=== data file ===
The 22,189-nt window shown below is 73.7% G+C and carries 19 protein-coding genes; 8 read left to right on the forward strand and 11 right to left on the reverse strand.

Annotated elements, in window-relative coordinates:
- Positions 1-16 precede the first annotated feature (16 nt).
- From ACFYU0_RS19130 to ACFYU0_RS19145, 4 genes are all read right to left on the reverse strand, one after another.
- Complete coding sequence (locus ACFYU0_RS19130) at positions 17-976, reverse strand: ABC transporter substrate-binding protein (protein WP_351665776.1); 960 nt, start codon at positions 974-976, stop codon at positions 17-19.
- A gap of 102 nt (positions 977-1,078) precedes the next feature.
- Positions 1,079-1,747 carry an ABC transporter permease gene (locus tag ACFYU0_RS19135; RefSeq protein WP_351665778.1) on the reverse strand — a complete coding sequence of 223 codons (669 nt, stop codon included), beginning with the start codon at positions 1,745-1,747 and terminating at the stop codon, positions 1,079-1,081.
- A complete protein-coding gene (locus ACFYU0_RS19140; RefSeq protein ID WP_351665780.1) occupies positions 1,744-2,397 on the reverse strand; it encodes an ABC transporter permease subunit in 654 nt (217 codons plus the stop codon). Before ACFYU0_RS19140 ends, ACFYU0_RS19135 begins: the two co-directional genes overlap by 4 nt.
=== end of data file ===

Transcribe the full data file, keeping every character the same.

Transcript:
The 22,189-nt window shown below is 73.7% G+C and carries 19 protein-coding genes; 8 read left to right on the forward strand and 11 right to left on the reverse strand.

Annotated elements, in window-relative coordinates:
- Positions 1-16 precede the first annotated feature (16 nt).
- From ACFYU0_RS19130 to ACFYU0_RS19145, 4 genes are all read right to left on the reverse strand, one after another.
- Complete coding sequence (locus ACFYU0_RS19130) at positions 17-976, reverse strand: ABC transporter substrate-binding protein (protein WP_351665776.1); 960 nt, start codon at positions 974-976, stop codon at positions 17-19.
- A gap of 102 nt (positions 977-1,078) precedes the next feature.
- Positions 1,079-1,747 carry an ABC transporter permease gene (locus tag ACFYU0_RS19135; RefSeq protein WP_351665778.1) on the reverse strand — a complete coding sequence of 223 codons (669 nt, stop codon included), beginning with the start codon at positions 1,745-1,747 and terminating at the stop codon, positions 1,079-1,081.
- A complete protein-coding gene (locus ACFYU0_RS19140; RefSeq protein ID WP_351665780.1) occupies positions 1,744-2,397 on the reverse strand; it encodes an ABC transporter permease subunit in 654 nt (217 codons plus the stop codon). Before ACFYU0_RS19140 ends, ACFYU0_RS19135 begins: the two co-directional genes overlap by 4 nt.